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Where the Wild Things Are: A Field Guide to Our Urban Fauna

Seth Magle of the Urban Wildlife Institute at Lincoln Park Zoo helps us identify the animals that live among us.

Coyote

Coyote

Scientific Name:Canis latrans

Population:More than 4,000 in Cook County, twice as many as in 2011

Where to Spot Them:Almost everywhere. A youngster scrambled up to a roof in Austin last fall.

Diet:Squirrels, rats, your leftover Chinese takeout, unlucky little dogs—you name it, they eat it, so keep an eye on your pets.

Natural Fact:“Ten years ago, people freaked out seeing one,” says Magle. “Now they’re part of the urban landscape.” Like raccoons, they have turned nocturnal to elude human contact. Another way they’ve adapted? They look both ways before crossing the street.

 

Black-Crowned Night Heron

Black-Crowned Night Heron

Scientific Name:Nycticorax nycticorax

Population:200 to 600, depending on the year

Where to Spot Them:Around Lincoln Park Zoo’s South Pond and near the entrance to its children’s zoo. (Watch for poop! The zoo had to put up signs to help visitors avoid a pelting.)

Diet:Fish, frogs, lizards, and mice

Natural Fact:You’ll rarely find this sturdy two-pounder in Illinois—unless you’re at the zoo. They’re not in cages, though: The birds, listed as endangered since 1977, naturally nest there. A dozen or so even stick it out for the winter.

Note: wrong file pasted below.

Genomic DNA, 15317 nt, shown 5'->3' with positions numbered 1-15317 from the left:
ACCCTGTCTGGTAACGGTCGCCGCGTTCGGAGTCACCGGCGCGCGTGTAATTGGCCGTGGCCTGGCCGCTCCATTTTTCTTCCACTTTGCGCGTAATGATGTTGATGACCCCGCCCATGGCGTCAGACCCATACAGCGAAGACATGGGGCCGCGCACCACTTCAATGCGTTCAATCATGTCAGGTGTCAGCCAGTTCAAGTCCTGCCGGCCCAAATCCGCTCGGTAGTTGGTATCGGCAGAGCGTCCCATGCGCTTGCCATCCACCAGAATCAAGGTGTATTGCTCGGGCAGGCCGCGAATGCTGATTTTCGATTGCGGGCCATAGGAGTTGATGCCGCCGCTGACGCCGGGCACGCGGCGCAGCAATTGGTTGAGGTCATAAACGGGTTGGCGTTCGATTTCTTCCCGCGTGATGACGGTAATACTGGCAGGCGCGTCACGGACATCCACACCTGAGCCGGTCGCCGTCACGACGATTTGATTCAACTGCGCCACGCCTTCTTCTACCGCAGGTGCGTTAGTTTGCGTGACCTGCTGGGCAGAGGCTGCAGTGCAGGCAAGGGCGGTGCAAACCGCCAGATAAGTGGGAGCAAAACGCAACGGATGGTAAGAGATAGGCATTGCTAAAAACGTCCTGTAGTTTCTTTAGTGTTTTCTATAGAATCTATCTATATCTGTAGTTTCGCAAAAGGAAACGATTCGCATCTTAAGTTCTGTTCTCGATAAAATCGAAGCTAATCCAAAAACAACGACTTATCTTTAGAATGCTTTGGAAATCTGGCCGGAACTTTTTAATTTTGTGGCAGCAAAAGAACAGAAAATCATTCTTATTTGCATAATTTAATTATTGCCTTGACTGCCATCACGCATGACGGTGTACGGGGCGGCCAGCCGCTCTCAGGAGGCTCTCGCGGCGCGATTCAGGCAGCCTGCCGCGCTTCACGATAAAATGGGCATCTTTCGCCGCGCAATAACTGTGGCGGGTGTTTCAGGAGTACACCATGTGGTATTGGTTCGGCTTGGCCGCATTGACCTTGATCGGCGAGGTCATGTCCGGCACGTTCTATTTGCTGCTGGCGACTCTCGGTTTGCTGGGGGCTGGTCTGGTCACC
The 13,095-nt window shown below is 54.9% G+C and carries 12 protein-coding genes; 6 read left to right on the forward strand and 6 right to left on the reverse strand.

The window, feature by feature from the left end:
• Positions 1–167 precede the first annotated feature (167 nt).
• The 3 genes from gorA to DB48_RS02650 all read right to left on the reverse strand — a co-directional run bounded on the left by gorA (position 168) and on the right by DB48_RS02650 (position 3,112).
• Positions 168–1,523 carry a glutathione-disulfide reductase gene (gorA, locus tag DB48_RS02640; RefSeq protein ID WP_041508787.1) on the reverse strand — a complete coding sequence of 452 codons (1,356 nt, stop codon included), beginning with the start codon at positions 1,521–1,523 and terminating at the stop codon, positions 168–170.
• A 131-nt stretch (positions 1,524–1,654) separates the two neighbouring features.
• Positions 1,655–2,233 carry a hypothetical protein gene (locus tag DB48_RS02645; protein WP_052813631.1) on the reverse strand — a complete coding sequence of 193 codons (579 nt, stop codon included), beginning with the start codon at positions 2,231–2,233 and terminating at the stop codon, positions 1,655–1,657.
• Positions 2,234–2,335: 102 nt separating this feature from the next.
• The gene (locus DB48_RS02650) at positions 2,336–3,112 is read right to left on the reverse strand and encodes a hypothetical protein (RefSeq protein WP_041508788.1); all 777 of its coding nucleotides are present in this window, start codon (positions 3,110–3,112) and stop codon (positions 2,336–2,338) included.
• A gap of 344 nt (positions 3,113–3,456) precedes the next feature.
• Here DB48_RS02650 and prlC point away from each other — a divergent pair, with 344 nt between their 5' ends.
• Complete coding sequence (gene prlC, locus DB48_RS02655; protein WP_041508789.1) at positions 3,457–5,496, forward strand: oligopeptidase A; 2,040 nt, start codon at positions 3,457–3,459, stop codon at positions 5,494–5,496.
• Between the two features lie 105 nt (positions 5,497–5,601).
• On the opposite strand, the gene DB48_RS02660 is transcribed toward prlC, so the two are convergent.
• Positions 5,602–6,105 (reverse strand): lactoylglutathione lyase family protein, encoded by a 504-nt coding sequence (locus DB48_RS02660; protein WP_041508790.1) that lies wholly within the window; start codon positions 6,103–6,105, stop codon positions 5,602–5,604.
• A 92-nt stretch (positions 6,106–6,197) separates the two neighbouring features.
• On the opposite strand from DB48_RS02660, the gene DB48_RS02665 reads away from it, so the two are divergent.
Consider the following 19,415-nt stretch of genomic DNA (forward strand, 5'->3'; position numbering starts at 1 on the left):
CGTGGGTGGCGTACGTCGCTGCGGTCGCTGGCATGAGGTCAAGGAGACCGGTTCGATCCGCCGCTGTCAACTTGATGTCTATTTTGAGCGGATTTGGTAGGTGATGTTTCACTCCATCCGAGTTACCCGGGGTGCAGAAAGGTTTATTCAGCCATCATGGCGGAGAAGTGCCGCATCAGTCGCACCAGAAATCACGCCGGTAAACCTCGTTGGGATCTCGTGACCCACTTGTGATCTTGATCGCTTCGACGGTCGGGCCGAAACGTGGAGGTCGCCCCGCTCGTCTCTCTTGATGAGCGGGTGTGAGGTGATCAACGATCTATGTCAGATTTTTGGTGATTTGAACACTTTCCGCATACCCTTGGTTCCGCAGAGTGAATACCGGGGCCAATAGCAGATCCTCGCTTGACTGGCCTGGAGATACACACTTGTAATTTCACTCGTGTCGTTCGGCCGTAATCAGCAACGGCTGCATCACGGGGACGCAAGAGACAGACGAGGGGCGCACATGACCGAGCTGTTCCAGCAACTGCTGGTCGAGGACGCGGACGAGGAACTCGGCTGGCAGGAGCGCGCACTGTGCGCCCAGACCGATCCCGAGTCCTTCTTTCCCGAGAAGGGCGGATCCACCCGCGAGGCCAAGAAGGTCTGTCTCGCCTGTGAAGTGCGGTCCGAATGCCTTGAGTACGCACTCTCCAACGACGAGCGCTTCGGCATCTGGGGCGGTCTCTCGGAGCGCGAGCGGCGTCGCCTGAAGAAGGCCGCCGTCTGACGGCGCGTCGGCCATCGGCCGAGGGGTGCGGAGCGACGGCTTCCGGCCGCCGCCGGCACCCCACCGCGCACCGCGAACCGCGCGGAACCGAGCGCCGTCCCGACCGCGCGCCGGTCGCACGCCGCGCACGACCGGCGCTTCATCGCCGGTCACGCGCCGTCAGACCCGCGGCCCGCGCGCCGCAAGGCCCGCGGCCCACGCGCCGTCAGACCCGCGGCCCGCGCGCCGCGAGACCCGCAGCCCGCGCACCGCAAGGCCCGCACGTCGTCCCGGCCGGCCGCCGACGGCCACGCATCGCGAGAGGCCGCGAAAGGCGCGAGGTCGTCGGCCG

Striped Skunk

Striped Skunk

Scientific Name:Mephitis mephitis

Population:Wildlife control captured 13,000 in 2016, an increase of 40 percent from a decade earlier

Where to Spot Them:Name a nabe, they’re spraying it.

Diet:Berries, roots, and insects

Natural Fact:The sole skunk species in Chicago is enjoying a serious upsurge, thanks in part to warmer winters and more prosperous homeowners, who create nicer lawns for skunk treats—that is, grubs. Believe it or not, Pepé Le Pew cartoons aren’t quite accurate: Skunks do like getting frisky—but they’d never be content with just one paramour.

 

Kirtland’s Warbler

Kirtland’s Warbler

Scientific Name:Setophaga kirtlandii

Population:Scarce—just the occasional visitor

Where to Spot Them:Montrose Harbor, if you’re very, very lucky

Diet:Berries and insects

Natural Fact:Birders were ecstatic in 2015 upon spotting this lemon-breasted songster, one of the most endangered species in North America, at Montrose Point Bird Sanctuary. Only the male sings, often wagging its tail as it does.

 

Red Fox

Red Fox

Scientific Name:Vulpes vulpes

Population:Unknown

Where to Spot Them:They’ve been spied from Lincoln Park to Ravenswood. (One even took a wrong turn onto the Kennedy.)

Diet:Rabbits, mice, rats, birds—pretty much any small critter, plus fruit and grass

Natural Fact:Few realize Chicago hosts a smackdown between gray and red foxes. The red has gained the upper paw—for now. Both species, says Magle, are on the losing end of a competition with coyotes, which beat them out for food.

 

Snowy Owl

Snowy Owl

Scientific Name:Bubo scandiacus

Population:A few dozen in the city during winter

Where to Spot Them:Try Montrose Harbor and other parks along the lakefront.

Diet:Small rodents, gulls, and ducks

Natural Fact:More than 500 of these white-winged raptors were spotted in Illinois last year—the most ever recorded by eBird, a crowdsourced website run by the Cornell Lab of Ornithology. Experts called it an “invasion,” with owls found perching everywhere from Midway Airport to a billboard in Lake View.